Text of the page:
Fool's courage, otherwise known as gall or chutzpah, is on neon display in the current preachings of William F. Buckley Jr. on national service. He's for it. "Call it, broadly, a debt to civilization," he intones in his book "Gratitude: Reflections on What We Owe Our Country." He believes we are under obligation to pay "a debt to the 'fatherland' -- the nation-state into which we were born, or to which we repaired."

Here's a moneyed and propertied patrician who in the pages of his magazine, the National Review, has slavered for decades on behalf of reactionary politicians whose policies have helped cause the despair and suffering that Buckley now wants to enlist the rest of us to go ease or eliminate.

It was Buckley's hero Ronald Reagan -- ever lionized and all but canonized in the National Review -- who looked upon civil servants with contempt. Except for the poor, no one was trashed more by Reagan than the citizens who worked for the government. That they might have done so out of a sense of service was irrelevant. "I used to fantasize," said Reagan in 1979, "what it would be like if everyone in government would quietly slip away and close the doors and disappear ... I think that life would go on ... and we would get along a lot better than we think."

If Reagan's message, consistently applauded by Buckley, was that government is the problem and therefore no one owes his or her country anything, what is Buckley's claim to be popping off at this late hour in his life as the herald of altruism?

Instead of being an intellectual dabbler in the subject of service, why isn't he doing it and then telling us about it? He has published books, in prose that coagulates into thick streams of self-absorption, on his pleasures as a yachtsman. If Buckley has ever sailed off as a volunteer to a soup kitchen, or AIDS hospice, or homeless shelter or classroom, and has been doing it consistently for years, then the time has come to write of those experiences. It would display that service to others is a personal activity of his, not just another idea to run through his terminal before he tacks to the next wind of fashion, heading for the next gallant cause.

This book would have been the place for Buckley to describe his hands-on experiences. No one would take it as boasting. All that's offered in "Gratitude" is a childhood tale about his days at a rich-kid boarding school in Dutchess County, N.Y. It had a headmaster who believed in exposing his young elites to a touch of community service, the school's motto being "Non sibi sed cunctis" -- "Not for oneself, but for all." Young Buckley, son of a buccaneer oilman, was placed in charge of the student bank. His main service was occasionally holding banking hours to cash checks and "balance the account of the Strong Box, as it was called."

Now the former money-changer, after a dilettante adulthood of upper-class hedonism and serving as American capitalism's writer-in-residence, comes forward to announce: "National service, like gravity, is something we could accustom ourselves to, and grow to love." But of course! Take it from Capt. Bill at the yacht club. Cashing those prep-school checks was of an unforgettable intensity to match that of Mother Teresa's washing the wounds of lepers.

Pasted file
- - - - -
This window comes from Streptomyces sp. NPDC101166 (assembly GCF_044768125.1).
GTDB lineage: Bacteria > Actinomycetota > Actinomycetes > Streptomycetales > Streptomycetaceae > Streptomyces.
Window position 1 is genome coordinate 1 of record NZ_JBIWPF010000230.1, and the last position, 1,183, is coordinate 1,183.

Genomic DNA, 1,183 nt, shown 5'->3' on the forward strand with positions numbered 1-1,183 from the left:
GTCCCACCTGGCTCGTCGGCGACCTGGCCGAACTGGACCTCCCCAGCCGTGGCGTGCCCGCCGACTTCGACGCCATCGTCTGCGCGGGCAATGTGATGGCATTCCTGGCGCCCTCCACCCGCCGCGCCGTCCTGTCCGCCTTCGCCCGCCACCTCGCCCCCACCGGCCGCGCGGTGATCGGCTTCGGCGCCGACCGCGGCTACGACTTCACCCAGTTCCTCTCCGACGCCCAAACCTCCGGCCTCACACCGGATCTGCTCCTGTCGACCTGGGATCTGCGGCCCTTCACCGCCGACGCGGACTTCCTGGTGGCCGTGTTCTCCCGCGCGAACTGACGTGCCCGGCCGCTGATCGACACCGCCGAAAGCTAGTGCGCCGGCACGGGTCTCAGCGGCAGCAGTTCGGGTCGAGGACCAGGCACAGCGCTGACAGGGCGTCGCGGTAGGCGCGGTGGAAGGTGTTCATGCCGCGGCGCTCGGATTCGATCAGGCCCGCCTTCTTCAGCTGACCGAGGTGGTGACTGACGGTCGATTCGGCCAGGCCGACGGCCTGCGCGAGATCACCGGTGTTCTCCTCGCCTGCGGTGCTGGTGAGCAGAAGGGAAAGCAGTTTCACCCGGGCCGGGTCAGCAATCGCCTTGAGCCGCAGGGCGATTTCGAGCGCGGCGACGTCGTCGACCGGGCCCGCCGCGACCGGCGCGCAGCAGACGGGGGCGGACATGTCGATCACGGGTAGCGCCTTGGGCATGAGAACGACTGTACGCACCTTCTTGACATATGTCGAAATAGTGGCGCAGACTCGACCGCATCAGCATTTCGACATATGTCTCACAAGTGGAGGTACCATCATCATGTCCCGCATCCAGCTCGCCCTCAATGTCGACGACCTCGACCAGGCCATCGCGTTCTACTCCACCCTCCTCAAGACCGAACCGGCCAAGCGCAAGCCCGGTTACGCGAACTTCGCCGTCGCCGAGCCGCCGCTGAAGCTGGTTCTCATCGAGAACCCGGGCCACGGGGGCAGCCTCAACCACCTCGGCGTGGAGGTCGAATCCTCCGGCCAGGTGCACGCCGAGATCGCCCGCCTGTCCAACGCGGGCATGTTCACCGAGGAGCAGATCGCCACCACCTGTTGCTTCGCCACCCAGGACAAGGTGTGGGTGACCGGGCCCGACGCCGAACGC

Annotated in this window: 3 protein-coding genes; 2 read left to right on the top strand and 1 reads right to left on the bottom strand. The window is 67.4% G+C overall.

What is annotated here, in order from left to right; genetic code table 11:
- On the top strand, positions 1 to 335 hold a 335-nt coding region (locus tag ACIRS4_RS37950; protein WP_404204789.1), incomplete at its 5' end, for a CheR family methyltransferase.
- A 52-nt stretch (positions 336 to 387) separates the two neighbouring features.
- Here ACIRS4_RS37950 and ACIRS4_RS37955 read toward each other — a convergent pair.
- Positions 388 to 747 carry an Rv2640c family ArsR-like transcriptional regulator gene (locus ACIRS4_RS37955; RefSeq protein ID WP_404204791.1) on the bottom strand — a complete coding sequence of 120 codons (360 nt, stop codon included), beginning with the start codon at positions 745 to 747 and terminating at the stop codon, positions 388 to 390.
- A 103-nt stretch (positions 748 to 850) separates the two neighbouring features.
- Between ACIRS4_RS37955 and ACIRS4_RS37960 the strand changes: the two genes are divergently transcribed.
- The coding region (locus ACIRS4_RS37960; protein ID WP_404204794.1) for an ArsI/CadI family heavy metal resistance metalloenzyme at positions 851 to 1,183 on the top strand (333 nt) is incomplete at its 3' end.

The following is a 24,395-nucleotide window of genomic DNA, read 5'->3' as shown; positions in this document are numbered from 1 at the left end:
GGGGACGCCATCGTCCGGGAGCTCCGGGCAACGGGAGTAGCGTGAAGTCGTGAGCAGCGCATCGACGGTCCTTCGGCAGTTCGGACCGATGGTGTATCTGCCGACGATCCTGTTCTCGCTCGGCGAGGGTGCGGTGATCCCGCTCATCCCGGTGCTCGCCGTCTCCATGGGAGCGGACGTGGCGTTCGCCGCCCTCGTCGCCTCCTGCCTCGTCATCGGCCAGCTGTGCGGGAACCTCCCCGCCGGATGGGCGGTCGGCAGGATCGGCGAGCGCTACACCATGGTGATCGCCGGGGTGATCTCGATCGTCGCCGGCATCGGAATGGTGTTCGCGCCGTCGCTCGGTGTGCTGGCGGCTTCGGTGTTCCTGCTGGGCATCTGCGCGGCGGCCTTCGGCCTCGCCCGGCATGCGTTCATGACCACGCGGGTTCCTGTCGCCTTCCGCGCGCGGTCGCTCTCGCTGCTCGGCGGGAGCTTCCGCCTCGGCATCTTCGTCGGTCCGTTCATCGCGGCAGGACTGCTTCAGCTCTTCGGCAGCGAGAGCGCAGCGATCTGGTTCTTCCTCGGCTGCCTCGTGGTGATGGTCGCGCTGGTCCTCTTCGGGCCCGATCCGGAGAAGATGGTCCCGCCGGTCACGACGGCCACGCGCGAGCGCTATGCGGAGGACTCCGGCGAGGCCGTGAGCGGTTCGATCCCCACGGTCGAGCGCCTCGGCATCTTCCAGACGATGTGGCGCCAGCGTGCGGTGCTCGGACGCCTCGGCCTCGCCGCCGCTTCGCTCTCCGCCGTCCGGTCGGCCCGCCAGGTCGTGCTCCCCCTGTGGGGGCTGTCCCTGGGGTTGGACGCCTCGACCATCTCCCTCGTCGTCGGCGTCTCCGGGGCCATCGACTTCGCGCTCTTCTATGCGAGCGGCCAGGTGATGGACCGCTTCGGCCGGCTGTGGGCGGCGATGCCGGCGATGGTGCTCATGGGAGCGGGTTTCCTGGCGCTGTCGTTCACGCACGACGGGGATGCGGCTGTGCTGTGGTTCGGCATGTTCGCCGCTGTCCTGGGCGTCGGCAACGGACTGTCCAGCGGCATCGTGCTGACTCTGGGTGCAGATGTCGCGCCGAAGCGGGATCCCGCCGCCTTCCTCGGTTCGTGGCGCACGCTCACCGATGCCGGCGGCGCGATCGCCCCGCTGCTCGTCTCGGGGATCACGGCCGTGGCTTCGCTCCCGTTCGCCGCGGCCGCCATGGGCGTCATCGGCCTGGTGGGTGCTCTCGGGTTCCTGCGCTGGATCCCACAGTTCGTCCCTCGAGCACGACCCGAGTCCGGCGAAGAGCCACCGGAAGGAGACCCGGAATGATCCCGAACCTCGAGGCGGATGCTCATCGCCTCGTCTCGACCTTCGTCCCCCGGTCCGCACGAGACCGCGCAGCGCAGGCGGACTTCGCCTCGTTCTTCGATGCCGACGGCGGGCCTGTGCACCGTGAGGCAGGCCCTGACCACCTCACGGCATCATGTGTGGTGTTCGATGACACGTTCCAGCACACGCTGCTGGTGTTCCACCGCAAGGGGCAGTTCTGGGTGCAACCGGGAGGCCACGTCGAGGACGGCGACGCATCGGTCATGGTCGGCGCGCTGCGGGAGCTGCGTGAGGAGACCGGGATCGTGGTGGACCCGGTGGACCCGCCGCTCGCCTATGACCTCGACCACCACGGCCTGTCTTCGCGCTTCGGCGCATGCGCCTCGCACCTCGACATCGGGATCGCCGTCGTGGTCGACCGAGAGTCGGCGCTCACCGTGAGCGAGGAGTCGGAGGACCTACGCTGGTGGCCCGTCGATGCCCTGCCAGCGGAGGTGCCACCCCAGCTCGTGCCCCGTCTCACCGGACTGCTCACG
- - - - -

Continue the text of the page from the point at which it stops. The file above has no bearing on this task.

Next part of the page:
Those who do the daily work of community service, either as volunteers themselves or as creators and organizers of service programs, don't need the high-toned prattling of a late-on-the-scene Buckley to help their causes. College campuses have more community-service programs than ever, with no help from conservative America, which ridicules the volunteers as young leftist do-gooders.

The National Society for Internships and Experiential Education is a Raleigh, N.C., organization that has been helping colleges and other nonprofit groups to set up and operate service programs since 1971. Its acting director, Sally Migliore, reports a steady and strong growth throughout the 1980s in college community-service programs: "We are seeing an increase at all levels, even in grade schools."

A current example of both the boom in college community-service efforts and the willingness of students to get involved is the Best Buddies program. On 67 campuses with 1,200 students enrolled, it brings together college students and people with mental retardation in sharing relationships. Best Buddies was begun three years ago by Anthony Shriver, then a Georgetown University undergraduate.

Idealists and self-givers who are volunteering for community service have ample role models or spokesmen besides William Buckley. They are found in every community in America, from those who perform the works of justice and peacemaking to others who can give only a few hours a week. They tend to stay quiet, preferring action to talking.